Archive for the ‘Communication’ Category

ODA Introduces New Endorsed Services as Additional Member Benefit

Thursday, November 12th, 2015

ODA_Logo_horiz_RGB_ Endorsed Program

By: Conor McNulty, CAE, ODA Executive Director

In late 2014, the Oregon Dental Association (ODA) convened a task force to review  important benefits and offerings for ODA members. After getting feedback from members and approval from the Board of Trustees, ODA is happy to announce the following NEW  line-up of additional endorsed services for our members.

ODA and its endorsed service  program partners offer you the resources you need to help manage your dental practice…and your life.

Aspida –  Encrypted  e-mail service provider www.aspida.us/oregon

Offers all ODA members an exclusive discount on their HIPAA compliant email encryption services

  • First three months at $1/each
  • 20% lifetime discount on all Aspida mail plans (after the 3 month trial)

OHSU Sterilization Monitoring Services sms@ohsu.edu  l   503-494-4641

  • 24 hour turn-around for test results
  • Emailed test results directly to you,
  • Is the test is not sterile you will also get a phone call to ensure the most rapid retesting options.

WEO Media – website and dental marketing services    weodental.com/oda

Offers ODA members discounts on services:

  • Up to 25% on selected set-up fees
  • Up to 15% on selected service fees

Sofi – Student debt refinancing      sofi.com/OregonDental

ODA members get an additional .125% rate discount

  • Average savings for members is $39,000 for the life of a loan
  • Quick and user-friendly process for application and review

Dentists Benefit Corporation (DBC) – Disability insurance through Ameritas  

shelley.campbell@bdicins.com  l  503-952-5271

  • ODA members recieve a 15% discount on new individual disability insurance plans.

For a complete list of ODA Benefits of Membership visit:

http://www.oregondental.org/member-center/benefits-of-membership

It’s a Two-Way Street! Dental Practices and Patient Working Together For The Best Outcome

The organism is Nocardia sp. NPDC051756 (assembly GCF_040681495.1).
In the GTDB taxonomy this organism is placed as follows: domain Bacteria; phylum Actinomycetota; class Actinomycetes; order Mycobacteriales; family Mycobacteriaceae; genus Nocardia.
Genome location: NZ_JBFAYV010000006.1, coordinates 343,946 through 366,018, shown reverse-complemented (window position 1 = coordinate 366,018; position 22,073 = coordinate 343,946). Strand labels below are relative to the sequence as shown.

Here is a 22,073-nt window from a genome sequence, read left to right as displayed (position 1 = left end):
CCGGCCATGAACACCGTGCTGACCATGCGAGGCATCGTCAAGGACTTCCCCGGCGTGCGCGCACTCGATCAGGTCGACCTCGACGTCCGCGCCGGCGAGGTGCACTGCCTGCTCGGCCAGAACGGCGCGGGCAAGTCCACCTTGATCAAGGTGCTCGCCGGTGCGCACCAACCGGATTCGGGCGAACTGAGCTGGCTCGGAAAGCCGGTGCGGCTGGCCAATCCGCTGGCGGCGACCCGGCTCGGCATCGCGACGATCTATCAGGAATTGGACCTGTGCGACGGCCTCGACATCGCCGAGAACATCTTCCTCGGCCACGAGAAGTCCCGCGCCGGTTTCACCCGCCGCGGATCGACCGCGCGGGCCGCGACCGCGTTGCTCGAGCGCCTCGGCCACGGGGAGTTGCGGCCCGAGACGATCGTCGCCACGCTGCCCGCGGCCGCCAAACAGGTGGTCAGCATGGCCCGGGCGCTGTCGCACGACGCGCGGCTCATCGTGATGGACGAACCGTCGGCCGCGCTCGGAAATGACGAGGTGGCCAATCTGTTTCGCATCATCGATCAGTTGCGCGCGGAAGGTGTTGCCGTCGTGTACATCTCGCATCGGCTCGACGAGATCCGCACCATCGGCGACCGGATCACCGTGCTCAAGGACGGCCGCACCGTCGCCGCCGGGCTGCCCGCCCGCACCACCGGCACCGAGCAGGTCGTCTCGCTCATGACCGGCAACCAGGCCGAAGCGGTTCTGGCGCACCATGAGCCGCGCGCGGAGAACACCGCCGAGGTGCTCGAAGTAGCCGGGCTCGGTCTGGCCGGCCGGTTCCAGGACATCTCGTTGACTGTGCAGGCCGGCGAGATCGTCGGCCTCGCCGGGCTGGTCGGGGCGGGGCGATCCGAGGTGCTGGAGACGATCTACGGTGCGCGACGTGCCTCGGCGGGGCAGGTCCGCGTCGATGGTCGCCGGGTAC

Tuesday, July 7th, 2015

communication

By: Virginia Moore, Moore Practice Success

We’ve probably all been in the position of being a patient and been kept waiting past our appointed time. Frustrating, isn’t it? We’ve all had that experience of having to pay for something necessary when we’d really like to spend our money on something “fun”.  In both those situations, whether you are the provider of the service, or the recipient, you can work to make it as pleasant an experience as possible.

 Staying on Schedule

Dental Practice:

  • As a dental team, agree on appropriate amount of time to allocate to different procedures. This gives you the best approach to staying on time.
  • Start your day on time. After the morning meeting, make sure patients are seated in the dental chair at their appointed time, not 5-10 minutes later.
  • If you routinely have 3 or more emergency patients each day, consider blocking time in the schedule. If less than, in the morning huddle have the clinical team determine best time for emergencies to be seen.

Patient:

  • Honor your appointed time. Barring an emergency situation, keep your appointments. Your good oral health depends on it!
  • If you need to make an appointment change, give at least 48 hours notice. This allows the practice to accommodate another patient who has treatment needs.
  • Arriving early can give you the time to relax, check emails, and in many practices, have a refreshment. Relaxed is a great way to start your appointment!

Financial Agreements